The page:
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Benevolence, therefore, may in fome degree be confidered PART II. as a principle of wisdom, of fortitude, and temperance; and, as SECT. I. it either inspires or requires for its fupport every other good quality of human nature, we cannot greatly err, in affuming it as the fundamental or primary object of moral law. Its external effects, expreffions, or appearances, are the fupreme objects of esteem and complacency; and its reverse, cruel insensibility, and malice, recollected in ourselves, or obferved in others, are the fupreme objects of remorfe, of indignation and hatred.
Hence it is, that the murderer is the common object of detestation to himself and all men; and without waiting for the conviction of external evidence, is fo often betrayed by the hor rors of remorfe which affect his own mind.
Of the firft and more general Applications of Moral Law.
PART II. THE applications of a physical principle are made, either to the
formation of theories, and the explanation of phenomena; or to the production of effects, and the practice of arts.
Physical science is fruitful of arts, or enables the person who is acquainted with the operative laws of nature, to direct its operations to his own purpose. Moral principle being a juft conception or adequate expreffion of what is good, is fruitful of wifdom and proper conduct. Its first application is to form the temper, to correct falfe apprehenfions of things, to confirm the truth, to cultivate just affection, and to direct the energy of a ftrenuous mind in external actions, and to induce and confirm all the habits of a virtuous life.
There is one point of view in which the fciences, whether phyfical or moral, unite their effects. That point to which they se
verally tend, when phyfical fcience becomes comprehenfive of PART II. the order of nature, or lays open the view to infinite goodness and CHAP. II. wisdom; and moral science, abstracting from local forms and obfervances, becomes in the mind a principle of extenfive benevolence, by which the individual states himself as a part in the order of nature, and entirely devoted to the will of its Author.
In these points of view, science may be confidered as the higheft attainment of created intelligence, and its nearest approach to a communication with the fupreme Creator; an approach, in which, through the medium of knowledge, it receives an impreffion, and contemplates a form of beauty, the most likely to command its affections.
The distinctions, which we have been confidering, of enjoyment and fuffering, of excellence and defect, of happiness and mifery, fubfift in the mind, and may be conceived as properties of mind, abstracted from any external effect or appearance whatever.
At the fame time, as every property of the human mind is a modification of an active animal, as well as of an intelligent being, as it is a measure of power, or a direction of will, forming the energy of a nature so mixed, and of which the effects must appear wherever the living nature is destined to range or to ply its exertions, we cannot fuppofe the mind to poffefs any quality, whether of excellence or defect, that is not attended with a suitable consequence in the transactions of life.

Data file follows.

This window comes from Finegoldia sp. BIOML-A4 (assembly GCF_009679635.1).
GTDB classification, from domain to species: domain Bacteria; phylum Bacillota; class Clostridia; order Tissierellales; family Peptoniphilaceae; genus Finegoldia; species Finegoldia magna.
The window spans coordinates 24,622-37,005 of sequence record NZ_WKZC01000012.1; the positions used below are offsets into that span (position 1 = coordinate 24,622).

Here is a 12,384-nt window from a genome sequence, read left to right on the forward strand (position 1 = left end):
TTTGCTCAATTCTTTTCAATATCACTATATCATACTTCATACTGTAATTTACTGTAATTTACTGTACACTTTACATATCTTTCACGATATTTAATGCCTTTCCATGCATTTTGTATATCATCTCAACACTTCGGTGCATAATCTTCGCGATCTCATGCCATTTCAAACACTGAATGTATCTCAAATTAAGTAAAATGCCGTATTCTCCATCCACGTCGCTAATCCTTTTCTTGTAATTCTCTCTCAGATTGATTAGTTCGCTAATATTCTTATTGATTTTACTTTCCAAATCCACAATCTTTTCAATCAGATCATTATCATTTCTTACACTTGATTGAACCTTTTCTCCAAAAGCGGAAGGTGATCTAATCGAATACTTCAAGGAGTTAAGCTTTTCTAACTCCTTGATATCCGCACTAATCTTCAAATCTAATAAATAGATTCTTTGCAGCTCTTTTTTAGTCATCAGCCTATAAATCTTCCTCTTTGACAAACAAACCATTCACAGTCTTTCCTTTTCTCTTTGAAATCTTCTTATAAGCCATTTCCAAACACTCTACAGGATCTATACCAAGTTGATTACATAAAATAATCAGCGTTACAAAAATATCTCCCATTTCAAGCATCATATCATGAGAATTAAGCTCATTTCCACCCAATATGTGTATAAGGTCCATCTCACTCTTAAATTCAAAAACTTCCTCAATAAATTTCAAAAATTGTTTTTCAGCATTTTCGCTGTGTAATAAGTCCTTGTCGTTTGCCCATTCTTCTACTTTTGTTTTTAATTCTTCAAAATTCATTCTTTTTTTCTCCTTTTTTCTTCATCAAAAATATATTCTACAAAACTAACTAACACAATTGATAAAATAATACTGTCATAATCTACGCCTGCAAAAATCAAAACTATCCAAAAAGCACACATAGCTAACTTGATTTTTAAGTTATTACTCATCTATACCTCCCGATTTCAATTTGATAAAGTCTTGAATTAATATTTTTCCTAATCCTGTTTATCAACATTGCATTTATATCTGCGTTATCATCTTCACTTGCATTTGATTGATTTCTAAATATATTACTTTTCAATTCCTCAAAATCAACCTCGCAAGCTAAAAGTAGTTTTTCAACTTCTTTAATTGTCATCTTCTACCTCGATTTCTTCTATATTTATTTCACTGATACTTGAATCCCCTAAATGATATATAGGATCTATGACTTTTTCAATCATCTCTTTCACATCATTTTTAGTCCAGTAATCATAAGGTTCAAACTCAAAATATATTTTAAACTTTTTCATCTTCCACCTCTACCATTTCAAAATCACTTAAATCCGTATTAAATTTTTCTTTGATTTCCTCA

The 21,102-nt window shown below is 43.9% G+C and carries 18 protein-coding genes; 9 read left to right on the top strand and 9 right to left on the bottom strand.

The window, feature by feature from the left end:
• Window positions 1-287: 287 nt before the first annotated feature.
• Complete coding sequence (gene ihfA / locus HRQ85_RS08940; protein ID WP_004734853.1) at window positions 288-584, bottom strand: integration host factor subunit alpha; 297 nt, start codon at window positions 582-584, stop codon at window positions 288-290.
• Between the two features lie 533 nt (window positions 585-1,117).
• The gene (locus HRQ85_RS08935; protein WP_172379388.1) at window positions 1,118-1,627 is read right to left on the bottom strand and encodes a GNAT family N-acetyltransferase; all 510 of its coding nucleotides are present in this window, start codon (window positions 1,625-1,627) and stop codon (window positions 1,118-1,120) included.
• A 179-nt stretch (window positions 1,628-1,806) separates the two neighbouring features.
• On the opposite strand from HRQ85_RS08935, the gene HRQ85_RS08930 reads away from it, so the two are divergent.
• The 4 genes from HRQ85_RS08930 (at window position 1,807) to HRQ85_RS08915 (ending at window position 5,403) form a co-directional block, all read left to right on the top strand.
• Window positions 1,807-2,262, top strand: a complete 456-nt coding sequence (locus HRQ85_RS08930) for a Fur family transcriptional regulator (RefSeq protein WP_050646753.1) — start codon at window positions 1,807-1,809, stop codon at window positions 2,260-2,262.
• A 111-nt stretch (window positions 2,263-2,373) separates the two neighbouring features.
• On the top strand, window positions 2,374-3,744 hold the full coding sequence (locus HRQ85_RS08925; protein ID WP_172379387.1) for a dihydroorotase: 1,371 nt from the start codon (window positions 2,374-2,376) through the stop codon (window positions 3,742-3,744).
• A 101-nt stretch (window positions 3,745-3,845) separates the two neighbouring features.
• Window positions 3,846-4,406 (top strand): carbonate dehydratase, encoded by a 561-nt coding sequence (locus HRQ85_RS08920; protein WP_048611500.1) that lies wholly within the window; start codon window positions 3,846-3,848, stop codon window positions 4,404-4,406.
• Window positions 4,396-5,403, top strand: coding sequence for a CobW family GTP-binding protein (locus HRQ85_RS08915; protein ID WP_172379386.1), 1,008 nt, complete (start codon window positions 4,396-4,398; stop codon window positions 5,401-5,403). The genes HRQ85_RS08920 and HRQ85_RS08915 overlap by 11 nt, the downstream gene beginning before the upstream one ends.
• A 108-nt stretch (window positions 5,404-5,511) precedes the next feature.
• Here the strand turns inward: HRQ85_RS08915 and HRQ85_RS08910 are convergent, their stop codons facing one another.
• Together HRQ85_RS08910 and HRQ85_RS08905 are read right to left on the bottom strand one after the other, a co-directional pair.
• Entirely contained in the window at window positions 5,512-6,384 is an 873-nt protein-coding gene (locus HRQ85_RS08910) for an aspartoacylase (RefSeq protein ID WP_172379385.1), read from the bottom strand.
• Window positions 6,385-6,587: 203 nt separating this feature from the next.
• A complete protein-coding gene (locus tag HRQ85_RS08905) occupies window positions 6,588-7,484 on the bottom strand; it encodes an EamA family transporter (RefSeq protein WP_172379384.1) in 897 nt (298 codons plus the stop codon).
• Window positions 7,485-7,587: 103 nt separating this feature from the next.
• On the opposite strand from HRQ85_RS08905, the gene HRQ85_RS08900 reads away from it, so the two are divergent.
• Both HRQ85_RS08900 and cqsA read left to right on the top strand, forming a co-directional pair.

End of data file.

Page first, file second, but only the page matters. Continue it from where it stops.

Hence it is, that the animal and physical actions of men present an object of moral difcernment, and furnish subjects of commendation and cenfure, more obvious to most men than even the
qualities of mind itself, when they attempt to conceive fuch qualities apart from external expreffions or effects: And, as men, in some instances, do not appear to be affured even of their own thoughts, until they have put them in words; fo they are, with much better reafon, doubtful of what may be the qualifications of any other person, until he has given to his thoughts and difpofitions their effect in his conduct.
Virtue, therefore, in the mixed nature of man, is at once a condition of his mind, an aspect and carriage of his person, and an ordinary series of action, fitted to his fituation, as the member of a community, in which the conduct of every particular perfon contributes its fhare to the good or the evil incident to the whole.
So far the fubject admits of a general statement, in which there is no difficulty. In the more particular treatment of it, however, fome difficulties have arifen, which it may be proper to ftate, before we enter on the detail of moral obligations and duties.
Thefe difficulties relate to the phenomenon of moral approbation, confidered as a fubject of theory; or to the different opinions of men, on the subject of moral actions and duties, confidered as a ftandard of eftimation for mankind.
Relating to thefe fubjects, we may enquire, first of all, upon what principle men proceed, in estimating the morality of actions? Next, Whence the difference of opinion, on the fubject of moral duties? Whence the real gradations of merit and demerit? And, from the obfervations that may occur, endeavour to col
lect some fundamental rule or canon of estimation, respecting the PART II. morality of external actions, and the propriety of manners, before we proceed to consider the variety of fanctions, under which such actions are required; or before we enter on the feparate departments of science, to which the study of morality refers, under the titles of jurisprudence, cafuiftry, and politics.